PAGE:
Patriotism vs Nationalism

Recently, I kept coming across with people who have confused Patriotism with Nationalism, and I must say that this phenomenon is alarming, because while the former is a good thing, the latter is extremely dangerous!  Patriotism refers to one’s love of one’s country.  The expression is often constructive in nature.  We all heard stories of how someone sacrificed themselves for their country, and they are true heroes.  With this understanding, the first-responders to 9/11 make the top of my patriots list.  On the other hand, Nationalism is an ideology that “based on the premise that the individual’s loyalty and devotion to the nation-state surpass other individual or group interests (ref. Britannica).” The key difference between the two is that for Nationalism, one’s identity is built fundamentally on the national identity, that any other of his or her identities got buried underneath.  Often, the most obvious differentiation is that the Nationalist condones.  Take racial suppression in America for example.  Facing the existence of inequality in the context of our Constitution, the patriot does not condone.  He sees the enslaving of another race as a grotesque deviation from what represents an American and what American spirit should stand for.  He may protest.  He may cause an uprise.  But he does so not for the purpose of destroying this country.  On the contrary, he does so to better this country, and he does so out of his love for this country.  Therefore, Abraham Lincoln was, and forever shall remain, a patriot.  

The Nationalist thinks otherwise.  Don’t judge me.  Don’t criticize me.  If you’re not with me, then you’re against me.  We live in a time when Nationalism is prominent around the world, and it is no coincidence that dictators often use it as a strategy to unify their subjects.  Even in a democratic nation like the US, President Trump’s “America First” follows the Nationalist model of “us versus them”.  Under the Nationalist regime, there is always an enemy.  They are coming for “us”.  They are going to destroy “us”.  Therefore, we must get to them before they get to us.  With this mindset, the Nationalist is very forgiving for some of the actions taken by their government that would otherwise be considered as immoral or unethical, for “we are at war!” The Nationalist is angry.  He is angry and he is resisting the oppressor.  But, more dangerously, he thinks he is righteous.  This is why Nationalism produces war.  Adolf Hitler was elected because of Nationalism.  He was supported by a mass nationalist mindset, which justified the massacre of six millions Jews.  If the world is coming for us, then they must be conspiring with them.  With Russia, China, Turkey, Hungary, the Middle East and more that all hyped up on Nationalism, we are literally inching towards the third global war.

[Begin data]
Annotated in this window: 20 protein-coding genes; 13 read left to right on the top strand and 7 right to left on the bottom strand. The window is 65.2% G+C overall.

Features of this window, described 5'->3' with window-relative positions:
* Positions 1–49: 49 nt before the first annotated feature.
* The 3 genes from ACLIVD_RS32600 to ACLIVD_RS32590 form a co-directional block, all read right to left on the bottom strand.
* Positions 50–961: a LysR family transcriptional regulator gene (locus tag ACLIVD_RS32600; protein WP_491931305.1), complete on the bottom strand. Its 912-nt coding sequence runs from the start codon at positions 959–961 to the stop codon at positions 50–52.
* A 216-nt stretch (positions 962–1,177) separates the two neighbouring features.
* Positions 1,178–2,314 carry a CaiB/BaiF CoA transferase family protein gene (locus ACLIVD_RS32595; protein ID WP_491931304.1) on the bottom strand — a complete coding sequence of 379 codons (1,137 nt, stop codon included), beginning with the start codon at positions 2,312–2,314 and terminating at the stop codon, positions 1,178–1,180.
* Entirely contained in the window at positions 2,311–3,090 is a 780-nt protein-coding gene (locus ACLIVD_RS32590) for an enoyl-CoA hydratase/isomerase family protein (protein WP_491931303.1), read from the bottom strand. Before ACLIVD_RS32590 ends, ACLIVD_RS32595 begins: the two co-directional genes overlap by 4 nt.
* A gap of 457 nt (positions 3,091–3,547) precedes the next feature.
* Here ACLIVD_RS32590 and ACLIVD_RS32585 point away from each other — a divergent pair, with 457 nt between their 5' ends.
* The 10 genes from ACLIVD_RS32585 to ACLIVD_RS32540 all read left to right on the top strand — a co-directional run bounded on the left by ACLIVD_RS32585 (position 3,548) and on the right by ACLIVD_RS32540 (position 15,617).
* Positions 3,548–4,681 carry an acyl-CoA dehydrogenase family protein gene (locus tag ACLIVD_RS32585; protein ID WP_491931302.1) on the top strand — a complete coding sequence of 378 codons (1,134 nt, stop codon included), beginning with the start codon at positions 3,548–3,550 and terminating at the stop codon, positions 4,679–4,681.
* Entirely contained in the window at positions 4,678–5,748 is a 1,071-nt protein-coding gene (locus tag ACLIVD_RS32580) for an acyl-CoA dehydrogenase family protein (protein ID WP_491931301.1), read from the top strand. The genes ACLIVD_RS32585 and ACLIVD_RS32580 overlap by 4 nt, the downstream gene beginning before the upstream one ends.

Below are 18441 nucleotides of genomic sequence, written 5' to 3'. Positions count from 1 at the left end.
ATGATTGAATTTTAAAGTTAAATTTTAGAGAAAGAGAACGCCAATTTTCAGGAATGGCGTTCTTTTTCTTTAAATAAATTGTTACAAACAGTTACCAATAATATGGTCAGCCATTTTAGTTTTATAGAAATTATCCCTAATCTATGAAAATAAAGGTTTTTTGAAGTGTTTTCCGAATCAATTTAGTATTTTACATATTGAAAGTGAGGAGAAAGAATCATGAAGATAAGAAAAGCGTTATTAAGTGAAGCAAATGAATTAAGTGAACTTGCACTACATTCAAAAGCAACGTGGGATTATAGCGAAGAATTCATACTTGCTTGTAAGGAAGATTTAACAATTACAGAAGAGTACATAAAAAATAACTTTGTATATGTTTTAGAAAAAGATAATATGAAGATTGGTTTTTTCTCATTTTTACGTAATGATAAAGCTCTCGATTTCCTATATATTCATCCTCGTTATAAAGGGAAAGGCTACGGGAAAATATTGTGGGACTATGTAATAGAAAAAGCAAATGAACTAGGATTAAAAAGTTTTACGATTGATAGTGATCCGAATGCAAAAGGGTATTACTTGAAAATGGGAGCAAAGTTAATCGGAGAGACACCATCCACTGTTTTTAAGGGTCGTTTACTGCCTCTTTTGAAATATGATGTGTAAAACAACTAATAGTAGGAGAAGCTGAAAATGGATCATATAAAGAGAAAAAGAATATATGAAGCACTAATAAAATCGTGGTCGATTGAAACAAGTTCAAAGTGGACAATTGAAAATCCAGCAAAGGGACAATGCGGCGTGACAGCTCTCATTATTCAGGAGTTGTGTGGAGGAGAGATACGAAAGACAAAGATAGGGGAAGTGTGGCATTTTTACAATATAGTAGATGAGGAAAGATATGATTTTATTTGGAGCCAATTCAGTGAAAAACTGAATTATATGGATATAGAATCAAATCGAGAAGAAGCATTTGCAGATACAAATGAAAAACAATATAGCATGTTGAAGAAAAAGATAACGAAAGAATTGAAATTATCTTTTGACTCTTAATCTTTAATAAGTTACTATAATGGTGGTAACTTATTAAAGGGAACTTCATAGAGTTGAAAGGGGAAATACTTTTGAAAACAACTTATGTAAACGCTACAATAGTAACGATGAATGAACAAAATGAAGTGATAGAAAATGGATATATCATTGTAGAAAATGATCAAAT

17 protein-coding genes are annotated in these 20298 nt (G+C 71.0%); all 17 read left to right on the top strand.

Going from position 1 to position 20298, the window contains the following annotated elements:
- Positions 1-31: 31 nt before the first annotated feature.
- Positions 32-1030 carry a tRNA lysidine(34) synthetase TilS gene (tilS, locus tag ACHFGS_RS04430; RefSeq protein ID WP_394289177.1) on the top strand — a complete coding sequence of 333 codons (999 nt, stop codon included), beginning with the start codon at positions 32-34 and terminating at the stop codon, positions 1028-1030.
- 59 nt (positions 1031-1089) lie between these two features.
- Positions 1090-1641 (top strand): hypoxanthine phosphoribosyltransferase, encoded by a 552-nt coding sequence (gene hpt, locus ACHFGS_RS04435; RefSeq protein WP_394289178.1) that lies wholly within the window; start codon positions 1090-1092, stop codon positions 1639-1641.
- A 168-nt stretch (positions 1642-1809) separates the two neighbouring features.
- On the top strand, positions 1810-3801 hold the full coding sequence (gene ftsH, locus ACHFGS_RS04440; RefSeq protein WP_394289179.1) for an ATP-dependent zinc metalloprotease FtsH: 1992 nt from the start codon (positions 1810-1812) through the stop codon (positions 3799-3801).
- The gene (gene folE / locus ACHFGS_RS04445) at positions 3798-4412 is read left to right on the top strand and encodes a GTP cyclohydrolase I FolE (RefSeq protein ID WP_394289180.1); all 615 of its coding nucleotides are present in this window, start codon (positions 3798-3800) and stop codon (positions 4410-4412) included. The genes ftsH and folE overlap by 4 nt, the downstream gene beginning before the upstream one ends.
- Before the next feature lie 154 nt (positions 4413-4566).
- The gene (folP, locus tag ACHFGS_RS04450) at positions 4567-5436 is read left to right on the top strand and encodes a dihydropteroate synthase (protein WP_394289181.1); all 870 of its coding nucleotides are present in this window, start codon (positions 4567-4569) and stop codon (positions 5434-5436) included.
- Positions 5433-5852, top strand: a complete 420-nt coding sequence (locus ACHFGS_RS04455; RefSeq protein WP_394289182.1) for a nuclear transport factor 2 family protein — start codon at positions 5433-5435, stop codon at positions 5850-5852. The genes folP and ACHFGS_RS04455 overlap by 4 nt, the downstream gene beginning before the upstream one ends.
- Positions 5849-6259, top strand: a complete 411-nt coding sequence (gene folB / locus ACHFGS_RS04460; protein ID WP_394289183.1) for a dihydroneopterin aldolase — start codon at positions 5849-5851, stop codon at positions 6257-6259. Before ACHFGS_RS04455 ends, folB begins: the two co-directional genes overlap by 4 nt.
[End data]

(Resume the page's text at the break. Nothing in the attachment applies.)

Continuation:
Finally, Nationalism is anti-Christian.  The fact that the Nationalist builds his or her primary identity on national loyalty, his or her Christian identity no longer informs but merely receives and therefore will take shape to whatever the national loyalty dictates.  This is in direct contrary to what Jesus teaches (Matt 22:21).  The implication of giving to Caesar and God what belongs to them revolves around the creation story that humankind is created in the image of God.  Jesus is saying give to Caesar his denarius which bears his image but give to God your whole self which bears the image of God.  Therefore, our identity as followers of Christ must come before any other identities that we might bear, and that our being Christians shall inform all other identities of whatever shape or form that may result.  

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